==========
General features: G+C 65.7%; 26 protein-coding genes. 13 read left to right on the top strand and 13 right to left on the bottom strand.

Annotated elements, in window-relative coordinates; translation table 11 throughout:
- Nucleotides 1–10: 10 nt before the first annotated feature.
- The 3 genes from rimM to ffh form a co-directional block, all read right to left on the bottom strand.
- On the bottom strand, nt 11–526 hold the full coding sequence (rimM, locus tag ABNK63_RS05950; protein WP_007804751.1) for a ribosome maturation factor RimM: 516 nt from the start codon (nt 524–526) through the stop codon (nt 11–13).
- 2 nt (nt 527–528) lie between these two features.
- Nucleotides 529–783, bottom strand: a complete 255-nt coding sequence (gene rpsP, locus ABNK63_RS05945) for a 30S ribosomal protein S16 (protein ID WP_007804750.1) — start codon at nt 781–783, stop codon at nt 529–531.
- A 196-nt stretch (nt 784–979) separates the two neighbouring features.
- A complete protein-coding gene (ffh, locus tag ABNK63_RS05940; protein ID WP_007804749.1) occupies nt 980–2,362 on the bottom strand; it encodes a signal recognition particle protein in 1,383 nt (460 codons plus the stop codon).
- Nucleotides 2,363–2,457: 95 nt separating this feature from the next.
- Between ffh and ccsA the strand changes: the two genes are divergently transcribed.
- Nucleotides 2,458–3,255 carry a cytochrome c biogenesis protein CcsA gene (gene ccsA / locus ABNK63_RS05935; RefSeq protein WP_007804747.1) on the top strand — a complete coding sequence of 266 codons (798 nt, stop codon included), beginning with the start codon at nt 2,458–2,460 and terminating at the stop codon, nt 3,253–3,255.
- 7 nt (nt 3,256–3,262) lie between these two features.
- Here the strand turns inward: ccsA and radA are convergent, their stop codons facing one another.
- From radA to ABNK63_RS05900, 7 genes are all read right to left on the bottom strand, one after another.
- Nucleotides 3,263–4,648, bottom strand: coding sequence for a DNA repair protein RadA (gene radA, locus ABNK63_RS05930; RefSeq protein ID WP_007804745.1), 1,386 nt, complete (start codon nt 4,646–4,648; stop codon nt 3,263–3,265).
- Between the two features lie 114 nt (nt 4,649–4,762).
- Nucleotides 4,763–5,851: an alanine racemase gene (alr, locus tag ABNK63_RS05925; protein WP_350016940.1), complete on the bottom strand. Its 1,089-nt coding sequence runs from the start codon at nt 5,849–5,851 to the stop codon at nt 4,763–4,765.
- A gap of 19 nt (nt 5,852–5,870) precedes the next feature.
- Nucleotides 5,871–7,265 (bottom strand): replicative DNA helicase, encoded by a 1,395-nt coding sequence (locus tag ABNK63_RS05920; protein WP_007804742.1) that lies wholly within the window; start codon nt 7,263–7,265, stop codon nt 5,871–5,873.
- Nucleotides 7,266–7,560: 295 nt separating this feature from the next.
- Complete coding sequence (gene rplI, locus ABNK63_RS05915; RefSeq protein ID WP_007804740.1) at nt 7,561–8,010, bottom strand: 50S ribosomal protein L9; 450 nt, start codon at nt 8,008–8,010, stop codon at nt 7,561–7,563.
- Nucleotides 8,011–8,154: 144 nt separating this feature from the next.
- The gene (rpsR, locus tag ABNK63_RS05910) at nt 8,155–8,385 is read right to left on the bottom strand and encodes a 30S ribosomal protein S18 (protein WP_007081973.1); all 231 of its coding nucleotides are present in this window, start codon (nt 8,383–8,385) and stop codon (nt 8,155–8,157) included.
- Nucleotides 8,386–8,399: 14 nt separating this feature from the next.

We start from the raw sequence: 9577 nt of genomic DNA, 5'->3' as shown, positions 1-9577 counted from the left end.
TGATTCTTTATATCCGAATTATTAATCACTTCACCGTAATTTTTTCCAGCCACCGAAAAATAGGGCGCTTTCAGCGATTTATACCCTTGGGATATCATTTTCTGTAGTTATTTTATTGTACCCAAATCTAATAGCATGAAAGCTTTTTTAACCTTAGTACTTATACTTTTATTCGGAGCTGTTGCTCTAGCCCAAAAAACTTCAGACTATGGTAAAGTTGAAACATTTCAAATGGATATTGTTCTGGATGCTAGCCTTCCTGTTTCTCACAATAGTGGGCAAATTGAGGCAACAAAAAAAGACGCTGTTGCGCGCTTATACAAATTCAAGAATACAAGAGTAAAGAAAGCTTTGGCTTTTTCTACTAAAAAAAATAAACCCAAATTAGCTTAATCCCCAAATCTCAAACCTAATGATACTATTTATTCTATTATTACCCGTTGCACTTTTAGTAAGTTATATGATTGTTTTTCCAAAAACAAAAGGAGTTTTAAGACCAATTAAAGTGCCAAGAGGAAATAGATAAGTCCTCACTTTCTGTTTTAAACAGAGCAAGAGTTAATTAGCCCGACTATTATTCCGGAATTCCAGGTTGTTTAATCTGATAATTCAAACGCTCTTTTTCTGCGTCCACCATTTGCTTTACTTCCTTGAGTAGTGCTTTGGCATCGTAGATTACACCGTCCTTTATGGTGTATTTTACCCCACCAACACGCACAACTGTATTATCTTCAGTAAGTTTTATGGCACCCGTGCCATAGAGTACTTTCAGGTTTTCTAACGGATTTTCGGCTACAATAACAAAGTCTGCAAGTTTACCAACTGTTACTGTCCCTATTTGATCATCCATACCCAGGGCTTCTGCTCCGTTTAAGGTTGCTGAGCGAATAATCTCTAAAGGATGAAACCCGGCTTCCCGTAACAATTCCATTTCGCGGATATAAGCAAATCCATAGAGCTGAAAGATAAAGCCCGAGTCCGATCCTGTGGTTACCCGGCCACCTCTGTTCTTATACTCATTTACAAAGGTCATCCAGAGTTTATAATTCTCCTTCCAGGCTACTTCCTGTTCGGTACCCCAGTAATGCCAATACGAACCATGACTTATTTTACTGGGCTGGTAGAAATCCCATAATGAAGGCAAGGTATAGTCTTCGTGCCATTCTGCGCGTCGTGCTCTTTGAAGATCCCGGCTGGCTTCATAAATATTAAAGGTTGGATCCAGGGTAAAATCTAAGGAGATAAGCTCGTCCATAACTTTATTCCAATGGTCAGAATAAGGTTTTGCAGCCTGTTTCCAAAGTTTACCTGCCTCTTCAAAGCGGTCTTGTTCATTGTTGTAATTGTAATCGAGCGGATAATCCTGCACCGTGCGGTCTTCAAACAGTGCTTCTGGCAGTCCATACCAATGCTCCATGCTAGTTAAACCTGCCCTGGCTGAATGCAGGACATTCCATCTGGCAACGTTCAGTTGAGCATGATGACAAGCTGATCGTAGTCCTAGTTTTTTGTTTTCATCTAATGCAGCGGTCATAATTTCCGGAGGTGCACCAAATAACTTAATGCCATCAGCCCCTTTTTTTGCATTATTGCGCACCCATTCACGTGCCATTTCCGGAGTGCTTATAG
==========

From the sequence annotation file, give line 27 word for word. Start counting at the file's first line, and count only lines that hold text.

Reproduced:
TGATTCTTTATATCCGAATTATTAATCACTTCACCGTAATTTTTTCCAGCCACCGAAAAATAGGGCGCTTTCAGCGATTTATACCCTTGGGATATCATTTTCTGTAGTTATTTTATTGTACCCAAATCTAATAGCATGAAAGCTTTTTTAACCTTAGTACTTATACTTTTATTCGGAGCTGTTGCTCTAGCCCAAAAAACTTCAGACTATGGTAAAGTTGAAACATTTCAAATGGATATTGTTCTGGATGCTAGCCTTCCTGTTTCTCACAATAGTGGGCAAATTGAGGCAACAAAAAAAGACGCTGTTGCGCGCTTATACAAATTCAAGAATACAAGAGTAAAGAAAGCTTTGGCTTTTTCTACTAAAAAAAATAAACCCAAATTAGCTTAATCCCCAAATCTCAAACCTAATGATACTATTTATTCTATTATTACCCGTTGCACTTTTAGTAAGTTATATGATTGTTTTTCCAAAAACAAAAGGAGTTTTAAGACCAATTAAAGTGCCAAGAGGAAATAGATAAGTCCTCACTTTCTGTTTTAAACAGAGCAAGAGTTAATTAGCCCGACTATTATTCCGGAATTCCAGGTTGTTTAATCTGATAATTCAAACGCTCTTTTTCTGCGTCCACCATTTGCTTTACTTCCTTGAGTAGTGCTTTGGCATCGTAGATTACACCGTCCTTTATGGTGTATTTTACCCCACCAACACGCACAACTGTATTATCTTCAGTAAGTTTTATGGCACCCGTGCCATAGAGTACTTTCAGGTTTTCTAACGGATTTTCGGCTACAATAACAAAGTCTGCAAGTTTACCAACTGTTACTGTCCCTATTTGATCATCCATACCCAGGGCTTCTGCTCCGTTTAAGGTTGCTGAGCGAATAATCTCTAAAGGATGAAACCCGGCTTCCCGTAACAATTCCATTTCGCGGATATAAGCAAATCCATAGAGCTGAAAGATAAAGCCCGAGTCCGATCCTGTGGTTACCCGGCCACCTCTGTTCTTATACTCATTTACAAAGGTCATCCAGAGTTTATAATTCTCCTTCCAGGCTACTTCCTGTTCGGTACCCCAGTAATGCCAATACGAACCATGACTTATTTTACTGGGCTGGTAGAAATCCCATAATGAAGGCAAGGTATAGTCTTCGTGCCATTCTGCGCGTCGTGCTCTTTGAAGATCCCGGCTGGCTTCATAAATATTAAAGGTTGGATCCAGGGTAAAATCTAAGGAGATAAGCTCGTCCATAACTTTATTCCAATGGTCAGAATAAGGTTTTGCAGCCTGTTTCCAAAGTTTACCTGCCTCTTCAAAGCGGTCTTGTTCATTGTTGTAATTGTAATCGAGCGGATAATCCTGCACCGTGCGGTCTTCAAACAGTGCTTCTGGCAGTCCATACCAATGCTCCATGCTAGTTAAACCTGCCCTGGCTGAATGCAGGACATTCCATCTGGCAACGTTCAGTTGAGCATGATGACAAGCTGATCGTAGTCCTAGTTTTTTGTTTTCATCTAATGCAGCGGTCATAATTTCCGGAGGTGCACCAAATAACTTAATGCCATCAGCCCCTTTTTTTGCATTATTGCGCACCCATTCACGTGCCATTTCCGGAGTGCTTATAG